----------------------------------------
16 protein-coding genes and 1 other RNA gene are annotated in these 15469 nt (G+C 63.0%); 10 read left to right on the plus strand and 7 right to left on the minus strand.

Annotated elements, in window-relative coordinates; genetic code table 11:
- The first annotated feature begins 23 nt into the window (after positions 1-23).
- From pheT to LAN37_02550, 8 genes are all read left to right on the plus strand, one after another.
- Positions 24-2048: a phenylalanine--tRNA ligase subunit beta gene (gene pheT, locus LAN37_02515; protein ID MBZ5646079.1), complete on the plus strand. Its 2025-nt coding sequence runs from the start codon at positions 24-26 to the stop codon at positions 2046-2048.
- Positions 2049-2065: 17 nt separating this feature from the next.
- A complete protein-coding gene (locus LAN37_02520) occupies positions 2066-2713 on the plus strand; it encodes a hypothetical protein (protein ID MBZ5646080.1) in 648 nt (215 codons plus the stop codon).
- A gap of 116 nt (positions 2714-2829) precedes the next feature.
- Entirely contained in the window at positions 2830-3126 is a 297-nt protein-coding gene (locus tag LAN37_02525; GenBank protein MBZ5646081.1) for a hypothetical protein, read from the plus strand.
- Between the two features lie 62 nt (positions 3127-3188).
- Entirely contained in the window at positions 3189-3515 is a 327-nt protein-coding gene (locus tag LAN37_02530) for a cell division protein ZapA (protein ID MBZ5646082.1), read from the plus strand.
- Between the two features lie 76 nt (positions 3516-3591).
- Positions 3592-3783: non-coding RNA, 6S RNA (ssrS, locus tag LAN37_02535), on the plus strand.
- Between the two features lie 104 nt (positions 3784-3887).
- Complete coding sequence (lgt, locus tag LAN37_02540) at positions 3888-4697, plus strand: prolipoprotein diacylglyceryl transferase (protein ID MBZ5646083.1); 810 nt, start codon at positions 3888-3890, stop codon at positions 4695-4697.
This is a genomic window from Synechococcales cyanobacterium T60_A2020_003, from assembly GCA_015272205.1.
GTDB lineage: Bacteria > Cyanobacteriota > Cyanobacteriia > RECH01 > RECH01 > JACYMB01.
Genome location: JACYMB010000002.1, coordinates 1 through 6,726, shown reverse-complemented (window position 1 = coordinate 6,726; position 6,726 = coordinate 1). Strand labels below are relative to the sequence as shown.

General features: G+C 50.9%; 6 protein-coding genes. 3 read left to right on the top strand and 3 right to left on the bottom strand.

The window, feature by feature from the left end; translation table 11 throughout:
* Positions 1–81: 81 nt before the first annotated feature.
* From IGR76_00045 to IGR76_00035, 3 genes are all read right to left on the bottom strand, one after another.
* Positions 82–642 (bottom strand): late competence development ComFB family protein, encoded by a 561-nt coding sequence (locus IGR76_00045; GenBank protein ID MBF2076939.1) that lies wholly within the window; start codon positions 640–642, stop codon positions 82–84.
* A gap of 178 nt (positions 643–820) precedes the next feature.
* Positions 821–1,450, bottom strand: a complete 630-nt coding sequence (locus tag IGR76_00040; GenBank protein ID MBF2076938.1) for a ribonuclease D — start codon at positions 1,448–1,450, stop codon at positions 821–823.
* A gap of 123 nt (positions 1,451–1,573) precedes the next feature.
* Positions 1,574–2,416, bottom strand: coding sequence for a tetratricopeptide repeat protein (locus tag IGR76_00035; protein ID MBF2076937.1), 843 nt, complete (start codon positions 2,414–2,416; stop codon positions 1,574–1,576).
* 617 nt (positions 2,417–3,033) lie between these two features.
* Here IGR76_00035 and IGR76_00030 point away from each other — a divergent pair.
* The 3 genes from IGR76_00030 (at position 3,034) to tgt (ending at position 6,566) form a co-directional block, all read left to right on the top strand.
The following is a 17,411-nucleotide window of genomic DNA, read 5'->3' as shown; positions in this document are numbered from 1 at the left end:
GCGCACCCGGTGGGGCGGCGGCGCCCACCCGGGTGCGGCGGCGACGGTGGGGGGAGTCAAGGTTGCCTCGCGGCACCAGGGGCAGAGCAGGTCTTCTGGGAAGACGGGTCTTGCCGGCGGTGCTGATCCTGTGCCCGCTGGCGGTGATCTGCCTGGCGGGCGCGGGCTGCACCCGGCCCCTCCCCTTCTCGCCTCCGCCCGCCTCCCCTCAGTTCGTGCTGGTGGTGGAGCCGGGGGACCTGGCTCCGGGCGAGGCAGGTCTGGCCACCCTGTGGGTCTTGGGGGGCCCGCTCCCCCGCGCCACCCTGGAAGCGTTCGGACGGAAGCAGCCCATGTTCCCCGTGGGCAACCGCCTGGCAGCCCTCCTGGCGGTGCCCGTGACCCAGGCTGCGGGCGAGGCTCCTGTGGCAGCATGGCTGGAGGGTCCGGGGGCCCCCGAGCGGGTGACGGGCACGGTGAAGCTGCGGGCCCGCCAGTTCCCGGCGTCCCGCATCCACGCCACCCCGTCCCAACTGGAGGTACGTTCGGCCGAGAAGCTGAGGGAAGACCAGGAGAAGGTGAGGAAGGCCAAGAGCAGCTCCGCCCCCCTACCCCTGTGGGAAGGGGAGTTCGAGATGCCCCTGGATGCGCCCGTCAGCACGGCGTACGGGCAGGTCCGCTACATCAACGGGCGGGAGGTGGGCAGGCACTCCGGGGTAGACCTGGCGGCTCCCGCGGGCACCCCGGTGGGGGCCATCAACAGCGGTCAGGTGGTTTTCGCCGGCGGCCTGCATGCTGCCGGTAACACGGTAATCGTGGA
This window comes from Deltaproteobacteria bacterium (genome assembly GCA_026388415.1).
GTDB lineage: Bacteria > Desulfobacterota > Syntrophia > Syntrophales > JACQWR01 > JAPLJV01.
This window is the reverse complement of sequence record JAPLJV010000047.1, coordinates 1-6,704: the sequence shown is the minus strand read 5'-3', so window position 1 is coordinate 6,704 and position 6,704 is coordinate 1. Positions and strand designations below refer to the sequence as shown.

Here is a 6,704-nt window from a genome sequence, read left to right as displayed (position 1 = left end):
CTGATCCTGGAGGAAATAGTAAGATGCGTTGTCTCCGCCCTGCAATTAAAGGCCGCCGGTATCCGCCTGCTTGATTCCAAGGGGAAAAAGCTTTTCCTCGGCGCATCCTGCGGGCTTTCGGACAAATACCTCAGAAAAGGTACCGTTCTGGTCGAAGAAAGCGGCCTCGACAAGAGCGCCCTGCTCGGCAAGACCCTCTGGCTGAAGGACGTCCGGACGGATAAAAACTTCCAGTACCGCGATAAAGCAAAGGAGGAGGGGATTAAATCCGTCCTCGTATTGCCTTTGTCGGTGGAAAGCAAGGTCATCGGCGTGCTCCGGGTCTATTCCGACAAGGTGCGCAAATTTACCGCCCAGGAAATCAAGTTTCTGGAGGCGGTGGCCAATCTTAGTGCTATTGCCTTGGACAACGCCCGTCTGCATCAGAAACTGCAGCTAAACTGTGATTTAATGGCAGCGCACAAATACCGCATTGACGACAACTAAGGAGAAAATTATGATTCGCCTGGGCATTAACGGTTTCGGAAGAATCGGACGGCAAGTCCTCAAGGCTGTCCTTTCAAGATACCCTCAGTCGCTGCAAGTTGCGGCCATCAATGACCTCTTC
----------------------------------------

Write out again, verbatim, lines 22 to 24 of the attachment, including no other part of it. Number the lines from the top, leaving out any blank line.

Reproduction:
* From IGR76_00045 to IGR76_00035, 3 genes are all read right to left on the bottom strand, one after another.
* Positions 82–642 (bottom strand): late competence development ComFB family protein, encoded by a 561-nt coding sequence (locus IGR76_00045; GenBank protein ID MBF2076939.1) that lies wholly within the window; start codon positions 640–642, stop codon positions 82–84.
* A gap of 178 nt (positions 643–820) precedes the next feature.